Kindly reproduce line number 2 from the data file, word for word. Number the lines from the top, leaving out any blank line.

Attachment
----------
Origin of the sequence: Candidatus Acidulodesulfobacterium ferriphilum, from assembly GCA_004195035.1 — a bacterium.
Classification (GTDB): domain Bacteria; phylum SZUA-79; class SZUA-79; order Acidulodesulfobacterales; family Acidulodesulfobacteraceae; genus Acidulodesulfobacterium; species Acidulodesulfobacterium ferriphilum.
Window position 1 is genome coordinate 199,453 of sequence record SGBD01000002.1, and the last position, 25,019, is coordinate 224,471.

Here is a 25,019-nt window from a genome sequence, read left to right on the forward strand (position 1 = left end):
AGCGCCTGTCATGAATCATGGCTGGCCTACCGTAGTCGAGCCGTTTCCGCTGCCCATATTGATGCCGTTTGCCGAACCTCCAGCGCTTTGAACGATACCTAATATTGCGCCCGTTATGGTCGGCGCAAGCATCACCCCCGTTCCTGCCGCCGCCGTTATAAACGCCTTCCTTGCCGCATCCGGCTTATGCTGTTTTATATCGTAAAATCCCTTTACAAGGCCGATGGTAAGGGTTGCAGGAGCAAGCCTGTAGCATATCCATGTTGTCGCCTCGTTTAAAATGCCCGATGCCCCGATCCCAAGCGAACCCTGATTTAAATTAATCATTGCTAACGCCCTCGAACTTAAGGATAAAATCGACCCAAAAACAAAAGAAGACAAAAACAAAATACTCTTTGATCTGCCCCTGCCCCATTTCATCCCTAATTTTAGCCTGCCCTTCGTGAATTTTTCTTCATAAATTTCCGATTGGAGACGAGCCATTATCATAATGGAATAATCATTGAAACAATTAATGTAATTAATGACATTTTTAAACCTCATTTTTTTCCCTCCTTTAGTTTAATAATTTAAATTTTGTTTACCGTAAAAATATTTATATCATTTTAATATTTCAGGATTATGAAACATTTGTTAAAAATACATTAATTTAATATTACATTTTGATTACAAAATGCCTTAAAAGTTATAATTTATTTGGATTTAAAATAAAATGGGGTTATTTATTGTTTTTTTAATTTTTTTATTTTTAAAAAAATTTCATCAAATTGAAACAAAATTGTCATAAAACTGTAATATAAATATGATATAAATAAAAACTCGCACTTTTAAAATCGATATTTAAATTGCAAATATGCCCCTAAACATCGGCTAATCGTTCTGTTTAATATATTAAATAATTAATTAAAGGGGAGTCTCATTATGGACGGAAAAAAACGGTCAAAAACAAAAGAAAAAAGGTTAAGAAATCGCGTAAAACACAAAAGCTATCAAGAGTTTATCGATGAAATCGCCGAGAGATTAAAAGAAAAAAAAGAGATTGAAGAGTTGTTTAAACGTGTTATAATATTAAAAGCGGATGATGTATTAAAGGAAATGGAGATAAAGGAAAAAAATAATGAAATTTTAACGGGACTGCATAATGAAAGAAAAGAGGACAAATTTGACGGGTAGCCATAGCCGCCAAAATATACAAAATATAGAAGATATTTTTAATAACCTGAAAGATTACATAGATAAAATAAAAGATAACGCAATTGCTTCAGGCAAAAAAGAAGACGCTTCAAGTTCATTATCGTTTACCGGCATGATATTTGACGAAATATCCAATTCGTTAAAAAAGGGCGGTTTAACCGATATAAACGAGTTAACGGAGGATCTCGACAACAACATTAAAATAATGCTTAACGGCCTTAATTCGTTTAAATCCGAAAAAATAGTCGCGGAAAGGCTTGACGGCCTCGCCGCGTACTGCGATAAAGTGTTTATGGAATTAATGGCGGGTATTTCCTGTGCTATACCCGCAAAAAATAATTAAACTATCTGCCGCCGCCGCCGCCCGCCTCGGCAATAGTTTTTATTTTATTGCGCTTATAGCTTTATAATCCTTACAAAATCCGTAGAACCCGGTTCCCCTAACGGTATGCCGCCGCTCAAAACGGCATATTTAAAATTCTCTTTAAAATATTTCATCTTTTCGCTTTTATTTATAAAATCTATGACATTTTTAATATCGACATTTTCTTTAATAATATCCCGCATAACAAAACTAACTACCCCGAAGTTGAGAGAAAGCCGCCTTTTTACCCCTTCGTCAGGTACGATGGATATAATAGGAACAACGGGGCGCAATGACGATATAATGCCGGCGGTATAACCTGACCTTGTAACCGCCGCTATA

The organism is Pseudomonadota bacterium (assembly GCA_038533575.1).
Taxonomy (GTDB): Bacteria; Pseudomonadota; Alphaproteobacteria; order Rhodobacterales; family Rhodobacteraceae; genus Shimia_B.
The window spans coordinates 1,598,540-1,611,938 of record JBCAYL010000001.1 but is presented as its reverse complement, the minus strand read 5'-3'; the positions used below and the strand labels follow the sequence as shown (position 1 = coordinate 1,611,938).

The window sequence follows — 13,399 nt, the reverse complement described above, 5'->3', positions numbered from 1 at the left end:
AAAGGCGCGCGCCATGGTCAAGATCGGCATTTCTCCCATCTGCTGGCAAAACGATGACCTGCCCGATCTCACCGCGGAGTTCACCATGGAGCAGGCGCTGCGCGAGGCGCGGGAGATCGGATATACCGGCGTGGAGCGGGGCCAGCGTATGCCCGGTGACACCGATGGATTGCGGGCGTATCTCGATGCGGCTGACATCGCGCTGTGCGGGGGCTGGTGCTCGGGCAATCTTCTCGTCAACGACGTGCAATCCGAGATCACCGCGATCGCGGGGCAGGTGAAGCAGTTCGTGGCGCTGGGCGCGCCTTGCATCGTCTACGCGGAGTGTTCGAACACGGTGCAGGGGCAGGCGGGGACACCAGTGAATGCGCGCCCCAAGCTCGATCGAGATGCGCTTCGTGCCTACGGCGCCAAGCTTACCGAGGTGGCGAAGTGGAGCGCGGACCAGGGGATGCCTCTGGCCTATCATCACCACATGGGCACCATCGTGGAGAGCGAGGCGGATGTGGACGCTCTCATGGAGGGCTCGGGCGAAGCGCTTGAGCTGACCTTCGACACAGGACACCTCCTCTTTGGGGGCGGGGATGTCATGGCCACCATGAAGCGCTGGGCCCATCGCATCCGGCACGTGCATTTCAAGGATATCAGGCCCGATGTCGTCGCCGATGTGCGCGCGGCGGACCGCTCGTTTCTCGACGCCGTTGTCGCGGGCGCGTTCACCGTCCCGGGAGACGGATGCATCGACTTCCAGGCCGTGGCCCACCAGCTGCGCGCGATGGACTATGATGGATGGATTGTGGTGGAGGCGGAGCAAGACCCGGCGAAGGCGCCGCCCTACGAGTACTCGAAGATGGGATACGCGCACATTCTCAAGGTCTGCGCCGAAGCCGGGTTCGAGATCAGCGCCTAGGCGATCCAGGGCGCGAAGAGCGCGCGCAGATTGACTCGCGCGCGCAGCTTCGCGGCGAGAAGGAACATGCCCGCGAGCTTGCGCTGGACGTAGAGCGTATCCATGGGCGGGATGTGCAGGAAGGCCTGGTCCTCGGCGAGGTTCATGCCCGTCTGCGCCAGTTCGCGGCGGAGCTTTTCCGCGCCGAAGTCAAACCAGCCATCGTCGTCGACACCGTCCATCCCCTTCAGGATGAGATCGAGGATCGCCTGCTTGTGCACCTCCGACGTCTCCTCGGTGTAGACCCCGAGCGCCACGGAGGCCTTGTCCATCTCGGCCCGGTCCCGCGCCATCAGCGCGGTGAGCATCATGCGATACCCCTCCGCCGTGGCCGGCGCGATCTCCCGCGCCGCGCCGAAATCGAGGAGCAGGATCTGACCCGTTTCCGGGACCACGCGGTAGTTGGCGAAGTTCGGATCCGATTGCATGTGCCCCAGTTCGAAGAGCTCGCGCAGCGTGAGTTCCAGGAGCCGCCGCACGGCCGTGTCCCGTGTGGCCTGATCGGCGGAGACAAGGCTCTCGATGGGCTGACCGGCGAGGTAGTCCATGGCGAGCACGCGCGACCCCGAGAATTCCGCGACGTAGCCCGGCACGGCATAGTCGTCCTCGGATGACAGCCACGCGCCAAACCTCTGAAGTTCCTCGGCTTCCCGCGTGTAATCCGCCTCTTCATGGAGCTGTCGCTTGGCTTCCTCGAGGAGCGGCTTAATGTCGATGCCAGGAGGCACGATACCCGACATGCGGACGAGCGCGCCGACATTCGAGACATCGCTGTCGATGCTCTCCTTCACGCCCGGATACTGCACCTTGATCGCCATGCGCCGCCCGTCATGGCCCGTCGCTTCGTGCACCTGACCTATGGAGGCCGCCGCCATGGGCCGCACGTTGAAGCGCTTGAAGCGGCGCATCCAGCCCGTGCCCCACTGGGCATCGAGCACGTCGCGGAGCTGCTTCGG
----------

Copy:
Classification (GTDB): domain Bacteria; phylum SZUA-79; class SZUA-79; order Acidulodesulfobacterales; family Acidulodesulfobacteraceae; genus Acidulodesulfobacterium; species Acidulodesulfobacterium ferriphilum.